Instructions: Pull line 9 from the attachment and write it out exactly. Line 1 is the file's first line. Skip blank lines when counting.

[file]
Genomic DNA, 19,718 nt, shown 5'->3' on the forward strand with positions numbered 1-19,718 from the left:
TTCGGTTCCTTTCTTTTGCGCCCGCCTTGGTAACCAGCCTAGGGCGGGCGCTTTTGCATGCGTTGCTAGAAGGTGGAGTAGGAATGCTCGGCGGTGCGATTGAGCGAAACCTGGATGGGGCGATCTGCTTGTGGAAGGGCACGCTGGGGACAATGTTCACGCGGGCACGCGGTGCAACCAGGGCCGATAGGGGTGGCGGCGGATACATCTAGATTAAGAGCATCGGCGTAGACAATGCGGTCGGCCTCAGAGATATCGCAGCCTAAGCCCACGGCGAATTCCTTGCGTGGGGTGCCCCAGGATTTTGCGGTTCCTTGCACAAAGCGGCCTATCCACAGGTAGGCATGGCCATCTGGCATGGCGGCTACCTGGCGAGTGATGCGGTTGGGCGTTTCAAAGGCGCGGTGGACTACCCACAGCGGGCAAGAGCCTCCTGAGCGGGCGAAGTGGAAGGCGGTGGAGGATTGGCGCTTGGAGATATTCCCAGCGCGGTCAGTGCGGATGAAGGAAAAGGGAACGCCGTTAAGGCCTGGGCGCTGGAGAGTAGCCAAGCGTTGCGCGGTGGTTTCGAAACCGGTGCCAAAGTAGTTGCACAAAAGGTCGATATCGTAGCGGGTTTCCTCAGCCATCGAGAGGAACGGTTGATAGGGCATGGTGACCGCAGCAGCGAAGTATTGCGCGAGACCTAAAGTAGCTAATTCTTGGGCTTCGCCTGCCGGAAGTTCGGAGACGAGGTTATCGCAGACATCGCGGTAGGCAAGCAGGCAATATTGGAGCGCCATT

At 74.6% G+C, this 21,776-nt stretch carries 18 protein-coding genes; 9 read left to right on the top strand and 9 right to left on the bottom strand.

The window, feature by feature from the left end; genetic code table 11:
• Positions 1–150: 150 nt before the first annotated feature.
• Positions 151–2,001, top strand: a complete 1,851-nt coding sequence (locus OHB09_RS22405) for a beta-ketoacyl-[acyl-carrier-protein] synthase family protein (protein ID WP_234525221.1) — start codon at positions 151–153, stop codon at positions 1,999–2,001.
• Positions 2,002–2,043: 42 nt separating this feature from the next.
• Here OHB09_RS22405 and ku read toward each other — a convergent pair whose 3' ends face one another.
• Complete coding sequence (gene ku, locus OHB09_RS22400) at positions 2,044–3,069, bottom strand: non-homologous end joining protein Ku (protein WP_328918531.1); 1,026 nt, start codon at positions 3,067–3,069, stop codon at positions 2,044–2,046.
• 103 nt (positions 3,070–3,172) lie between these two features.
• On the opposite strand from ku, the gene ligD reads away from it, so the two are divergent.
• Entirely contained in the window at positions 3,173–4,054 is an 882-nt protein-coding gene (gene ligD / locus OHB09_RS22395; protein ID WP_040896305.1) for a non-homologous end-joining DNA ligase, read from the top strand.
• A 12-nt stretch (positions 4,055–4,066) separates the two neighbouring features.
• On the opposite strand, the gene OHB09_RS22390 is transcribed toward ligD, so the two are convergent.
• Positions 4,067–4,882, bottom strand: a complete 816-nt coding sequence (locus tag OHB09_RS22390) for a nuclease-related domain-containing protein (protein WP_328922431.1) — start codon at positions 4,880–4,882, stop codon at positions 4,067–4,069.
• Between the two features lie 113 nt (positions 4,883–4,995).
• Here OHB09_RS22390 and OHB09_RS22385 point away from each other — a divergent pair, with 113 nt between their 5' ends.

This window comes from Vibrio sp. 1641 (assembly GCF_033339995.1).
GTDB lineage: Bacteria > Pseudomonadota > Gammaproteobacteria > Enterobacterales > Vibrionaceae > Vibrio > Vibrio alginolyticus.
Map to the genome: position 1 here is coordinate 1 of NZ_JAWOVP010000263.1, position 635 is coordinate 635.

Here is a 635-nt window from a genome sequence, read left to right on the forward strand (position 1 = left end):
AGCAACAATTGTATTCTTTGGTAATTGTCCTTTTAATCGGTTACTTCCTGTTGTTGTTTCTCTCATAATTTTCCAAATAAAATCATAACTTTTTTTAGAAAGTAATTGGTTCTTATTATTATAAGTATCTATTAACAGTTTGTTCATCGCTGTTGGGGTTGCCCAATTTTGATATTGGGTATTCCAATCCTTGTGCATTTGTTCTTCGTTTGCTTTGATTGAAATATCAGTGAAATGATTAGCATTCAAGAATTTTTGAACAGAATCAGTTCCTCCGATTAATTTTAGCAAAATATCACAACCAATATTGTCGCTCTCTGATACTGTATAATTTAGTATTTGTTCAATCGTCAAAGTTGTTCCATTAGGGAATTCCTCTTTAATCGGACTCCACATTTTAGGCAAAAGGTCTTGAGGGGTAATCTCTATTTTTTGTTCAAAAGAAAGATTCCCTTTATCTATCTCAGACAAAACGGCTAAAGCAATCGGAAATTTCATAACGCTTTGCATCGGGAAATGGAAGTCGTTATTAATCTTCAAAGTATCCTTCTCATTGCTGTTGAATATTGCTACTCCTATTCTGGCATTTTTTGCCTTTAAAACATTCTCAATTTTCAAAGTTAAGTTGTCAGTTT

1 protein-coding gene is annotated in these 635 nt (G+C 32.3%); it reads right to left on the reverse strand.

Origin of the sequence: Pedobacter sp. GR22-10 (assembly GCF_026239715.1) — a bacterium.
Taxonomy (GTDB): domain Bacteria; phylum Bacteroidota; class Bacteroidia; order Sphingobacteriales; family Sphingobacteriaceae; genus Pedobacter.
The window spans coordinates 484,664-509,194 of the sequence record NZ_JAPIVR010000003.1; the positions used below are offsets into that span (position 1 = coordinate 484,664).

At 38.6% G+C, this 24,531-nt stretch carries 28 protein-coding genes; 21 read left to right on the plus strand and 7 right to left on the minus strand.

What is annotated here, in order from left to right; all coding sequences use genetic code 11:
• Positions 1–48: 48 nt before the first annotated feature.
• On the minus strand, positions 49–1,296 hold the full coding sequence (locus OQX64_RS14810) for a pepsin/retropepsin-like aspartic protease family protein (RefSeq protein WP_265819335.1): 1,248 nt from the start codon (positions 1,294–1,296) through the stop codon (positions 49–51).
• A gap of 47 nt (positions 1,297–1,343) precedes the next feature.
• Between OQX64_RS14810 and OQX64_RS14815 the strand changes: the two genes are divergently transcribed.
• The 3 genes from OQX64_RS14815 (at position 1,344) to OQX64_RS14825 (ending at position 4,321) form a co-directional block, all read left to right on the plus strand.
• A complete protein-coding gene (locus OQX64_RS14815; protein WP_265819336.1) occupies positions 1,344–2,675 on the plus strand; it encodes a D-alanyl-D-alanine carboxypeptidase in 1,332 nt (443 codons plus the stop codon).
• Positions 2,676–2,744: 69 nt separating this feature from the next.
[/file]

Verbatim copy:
• Complete coding sequence (gene ku, locus OHB09_RS22400) at positions 2,044–3,069, bottom strand: non-homologous end joining protein Ku (protein WP_328918531.1); 1,026 nt, start codon at positions 3,067–3,069, stop codon at positions 2,044–2,046.